Isaiah 19:1, 16-25
As I write this, Egypt has been in the news a lot lately. The people have risen up against the dictator who’s ruled over them for almost three decades. I’m certainly not going to cry into my pillow over him, but I’m really concerned about what'll replace him.
Seeing this nation with roots stretching back for millennia has turned my thoughts towards what God’s word has to say about it. Please pardon my lack of precision in terminology, but when I say that Scripture has a somewhat schizophrenic view of Egypt, you know what I mean by the word. The first time we read of it, Abraham left the Promised Land because of a famine and sought refuge there. As I’ve discussed before, my distinct impression from Moses’ description is that this was not a shining moment in Abraham’s faith: There’s no indication that the Lord told him to go there, and he ended up lying about his wife and handing her over to a harem to save his own skin.
Then Joseph went there as a slave, and ended up being second-in-command to Pharaoh himself. Joseph brought the rest of his family there to ride out another famine. In that instance, Egypt provided (once again) a refuge. I don’t know who pointed this out to me several years ago, but it was very important that Jacob’s family moved to Egypt for a few years. They were a small group in constant danger of being assimilated while in Canaan, and Egypt provided a chance for them to grow into a group that was in less danger of that. In fact, the exact opposite was true: The Egyptians wouldn’t even eat with the Hebrews. So for many years, Egypt was a great place to be: They were protected, cared for, provided for, etc.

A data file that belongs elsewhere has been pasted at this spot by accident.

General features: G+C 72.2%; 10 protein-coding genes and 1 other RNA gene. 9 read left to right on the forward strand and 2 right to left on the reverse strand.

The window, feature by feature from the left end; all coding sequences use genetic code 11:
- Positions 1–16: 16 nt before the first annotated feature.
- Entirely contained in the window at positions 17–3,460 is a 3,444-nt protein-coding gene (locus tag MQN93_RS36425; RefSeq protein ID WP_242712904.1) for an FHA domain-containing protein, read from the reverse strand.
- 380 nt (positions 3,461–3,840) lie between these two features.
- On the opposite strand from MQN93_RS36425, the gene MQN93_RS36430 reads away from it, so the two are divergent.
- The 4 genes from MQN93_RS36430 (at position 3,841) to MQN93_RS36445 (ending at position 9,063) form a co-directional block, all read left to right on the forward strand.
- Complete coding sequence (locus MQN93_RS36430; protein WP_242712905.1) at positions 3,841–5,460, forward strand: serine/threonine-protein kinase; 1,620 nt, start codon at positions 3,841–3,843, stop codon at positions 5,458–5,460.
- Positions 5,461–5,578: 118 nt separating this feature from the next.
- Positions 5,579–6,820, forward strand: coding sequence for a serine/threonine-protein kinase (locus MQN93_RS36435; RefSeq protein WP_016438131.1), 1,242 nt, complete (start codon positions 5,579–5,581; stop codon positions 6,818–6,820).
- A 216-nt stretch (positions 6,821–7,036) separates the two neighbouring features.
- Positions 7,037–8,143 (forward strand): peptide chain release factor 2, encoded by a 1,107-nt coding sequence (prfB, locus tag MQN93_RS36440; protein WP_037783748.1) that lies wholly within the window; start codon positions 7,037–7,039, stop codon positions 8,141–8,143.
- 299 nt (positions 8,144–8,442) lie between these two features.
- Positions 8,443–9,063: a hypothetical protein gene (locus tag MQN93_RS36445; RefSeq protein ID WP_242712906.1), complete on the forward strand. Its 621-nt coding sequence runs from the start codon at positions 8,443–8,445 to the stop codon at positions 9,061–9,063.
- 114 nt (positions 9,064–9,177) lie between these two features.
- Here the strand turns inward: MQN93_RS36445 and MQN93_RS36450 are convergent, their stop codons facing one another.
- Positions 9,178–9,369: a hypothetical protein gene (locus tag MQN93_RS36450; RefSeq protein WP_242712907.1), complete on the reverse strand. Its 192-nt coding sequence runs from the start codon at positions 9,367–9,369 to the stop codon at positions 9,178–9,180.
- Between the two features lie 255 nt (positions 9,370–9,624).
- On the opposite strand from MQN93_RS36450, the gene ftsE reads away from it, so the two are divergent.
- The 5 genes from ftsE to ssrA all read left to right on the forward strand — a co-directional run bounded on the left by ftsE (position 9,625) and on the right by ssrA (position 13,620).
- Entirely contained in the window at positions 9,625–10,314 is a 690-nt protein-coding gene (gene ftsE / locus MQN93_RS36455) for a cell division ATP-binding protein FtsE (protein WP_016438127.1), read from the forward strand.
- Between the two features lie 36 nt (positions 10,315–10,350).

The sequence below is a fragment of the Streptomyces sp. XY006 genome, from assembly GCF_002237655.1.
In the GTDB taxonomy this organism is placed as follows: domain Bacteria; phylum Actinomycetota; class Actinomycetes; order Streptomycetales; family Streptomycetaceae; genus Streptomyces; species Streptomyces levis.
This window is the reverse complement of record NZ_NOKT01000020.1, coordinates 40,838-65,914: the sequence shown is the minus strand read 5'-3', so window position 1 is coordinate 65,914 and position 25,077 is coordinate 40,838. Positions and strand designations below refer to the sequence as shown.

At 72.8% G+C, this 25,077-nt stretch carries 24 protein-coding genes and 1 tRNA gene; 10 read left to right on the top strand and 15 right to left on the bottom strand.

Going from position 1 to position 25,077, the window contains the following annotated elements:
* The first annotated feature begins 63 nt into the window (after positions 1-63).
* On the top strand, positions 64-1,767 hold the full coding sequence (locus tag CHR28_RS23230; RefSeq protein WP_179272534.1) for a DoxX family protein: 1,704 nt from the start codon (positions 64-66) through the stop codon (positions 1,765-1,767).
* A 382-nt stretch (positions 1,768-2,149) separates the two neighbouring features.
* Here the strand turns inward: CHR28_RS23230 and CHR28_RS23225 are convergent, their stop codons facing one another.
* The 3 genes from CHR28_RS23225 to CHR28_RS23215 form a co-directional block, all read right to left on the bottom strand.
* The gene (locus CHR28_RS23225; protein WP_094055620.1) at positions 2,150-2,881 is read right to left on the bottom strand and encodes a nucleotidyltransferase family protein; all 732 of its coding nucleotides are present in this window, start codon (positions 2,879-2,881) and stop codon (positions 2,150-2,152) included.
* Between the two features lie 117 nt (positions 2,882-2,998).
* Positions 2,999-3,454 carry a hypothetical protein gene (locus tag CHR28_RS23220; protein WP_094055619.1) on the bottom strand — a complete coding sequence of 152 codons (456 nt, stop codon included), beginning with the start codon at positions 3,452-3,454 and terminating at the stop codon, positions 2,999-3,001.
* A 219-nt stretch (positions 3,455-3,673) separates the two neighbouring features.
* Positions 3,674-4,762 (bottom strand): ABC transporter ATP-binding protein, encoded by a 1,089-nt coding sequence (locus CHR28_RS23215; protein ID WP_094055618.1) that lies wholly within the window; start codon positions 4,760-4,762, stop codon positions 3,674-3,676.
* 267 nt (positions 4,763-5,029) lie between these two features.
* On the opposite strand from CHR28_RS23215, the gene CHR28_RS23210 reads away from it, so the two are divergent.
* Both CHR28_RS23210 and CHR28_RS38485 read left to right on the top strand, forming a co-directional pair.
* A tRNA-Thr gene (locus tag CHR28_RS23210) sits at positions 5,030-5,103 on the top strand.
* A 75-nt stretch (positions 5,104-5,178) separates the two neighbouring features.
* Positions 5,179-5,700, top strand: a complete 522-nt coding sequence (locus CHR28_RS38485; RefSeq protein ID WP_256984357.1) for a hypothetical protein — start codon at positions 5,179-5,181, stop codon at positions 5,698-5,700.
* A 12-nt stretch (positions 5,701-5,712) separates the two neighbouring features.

Of course you know it didn’t stay that way. A new Pharaoh arose who didn’t “remember” Joseph’s contributions, and their refuge became a prison and a slaughterhouse. An entire generation of boy babies were drowned, and everyone who wasn’t killed was sentenced to horrible oppressive slavery. Then the Lord sent Moses and they left that horrific place.
But the odd thing is, the Lord—even while Moses was alive—foresaw a different view of Egypt. He warned them through the prophet that they must never go back to Egypt for horses, the “atom bomb” of that age. In other words, the threat from Egypt in the future was not an outward one of physical violence (like in Moses’ day) but as a source of temptation to trust in man’s resources and not in God’s provision. And as we’ll discuss in a few days, that’s what happened in Isaiah’s day.
So Egypt has been a physical refuge, a source of persecution, and a source of temptation. But is there another role for Egypt in the future? One they’ve never taken on before?
As near as I can tell, yes. I know that there are those out there who take passages like this symbolically, and I can respect their viewpoint. I don’t think they’re being unfaithful to Scripture. But I do believe that one day Egypt will join Israel and others in true unity and peace.
Maybe I’m too cynical, but I’m pretty pessimistic about any efforts to bring about national unity or peace without Christ as the center. But when he is the center, when people are brought into the Lord’s kingdom, then we’ll see true and lasting peace and justice. When people unite in worshipping the one true God, then we’ll see what the dreamers have called for. That’s when Jew and Arab and Persian and Turk and Greek and Korean and Japanese and everyone else who has a grudge against someone else can truly put aside hate and injustice and be made into one. One Body.
I don’t think we’ll see the complete fulfillment of that until Christ returns. But in the meantime, we can pray and work towards bringing people under the Banner of the Prince of Peace. What part does the Father have for you in this?
Father, what do you want me to do? What tool do you want me to be? How can I be more useful?
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